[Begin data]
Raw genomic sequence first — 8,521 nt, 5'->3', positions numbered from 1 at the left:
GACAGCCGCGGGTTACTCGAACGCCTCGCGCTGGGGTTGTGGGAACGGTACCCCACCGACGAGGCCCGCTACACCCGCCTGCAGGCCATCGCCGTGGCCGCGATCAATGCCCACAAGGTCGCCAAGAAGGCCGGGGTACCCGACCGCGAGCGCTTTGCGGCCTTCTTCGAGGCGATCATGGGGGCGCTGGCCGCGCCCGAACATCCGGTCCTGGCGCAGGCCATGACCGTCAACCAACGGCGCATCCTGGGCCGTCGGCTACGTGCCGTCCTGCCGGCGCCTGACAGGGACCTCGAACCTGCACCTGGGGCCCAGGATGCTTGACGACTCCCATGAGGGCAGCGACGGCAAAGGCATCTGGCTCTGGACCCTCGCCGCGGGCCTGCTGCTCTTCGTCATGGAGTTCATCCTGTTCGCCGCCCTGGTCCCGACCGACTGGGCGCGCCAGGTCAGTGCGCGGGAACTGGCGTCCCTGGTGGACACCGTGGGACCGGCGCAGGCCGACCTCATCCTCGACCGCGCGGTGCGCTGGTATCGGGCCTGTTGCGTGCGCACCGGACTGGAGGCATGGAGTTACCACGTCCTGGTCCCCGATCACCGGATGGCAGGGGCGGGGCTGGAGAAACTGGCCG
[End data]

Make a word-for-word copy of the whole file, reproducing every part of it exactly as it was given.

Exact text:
Raw genomic sequence first — 8,521 nt, 5'->3', positions numbered from 1 at the left:
GACAGCCGCGGGTTACTCGAACGCCTCGCGCTGGGGTTGTGGGAACGGTACCCCACCGACGAGGCCCGCTACACCCGCCTGCAGGCCATCGCCGTGGCCGCGATCAATGCCCACAAGGTCGCCAAGAAGGCCGGGGTACCCGACCGCGAGCGCTTTGCGGCCTTCTTCGAGGCGATCATGGGGGCGCTGGCCGCGCCCGAACATCCGGTCCTGGCGCAGGCCATGACCGTCAACCAACGGCGCATCCTGGGCCGTCGGCTACGTGCCGTCCTGCCGGCGCCTGACAGGGACCTCGAACCTGCACCTGGGGCCCAGGATGCTTGACGACTCCCATGAGGGCAGCGACGGCAAAGGCATCTGGCTCTGGACCCTCGCCGCGGGCCTGCTGCTCTTCGTCATGGAGTTCATCCTGTTCGCCGCCCTGGTCCCGACCGACTGGGCGCGCCAGGTCAGTGCGCGGGAACTGGCGTCCCTGGTGGACACCGTGGGACCGGCGCAGGCCGACCTCATCCTCGACCGCGCGGTGCGCTGGTATCGGGCCTGTTGCGTGCGCACCGGACTGGAGGCATGGAGTTACCACGTCCTGGTCCCCGATCACCGGATGGCAGGGGCGGGGCTGGAGAAACTGGCCG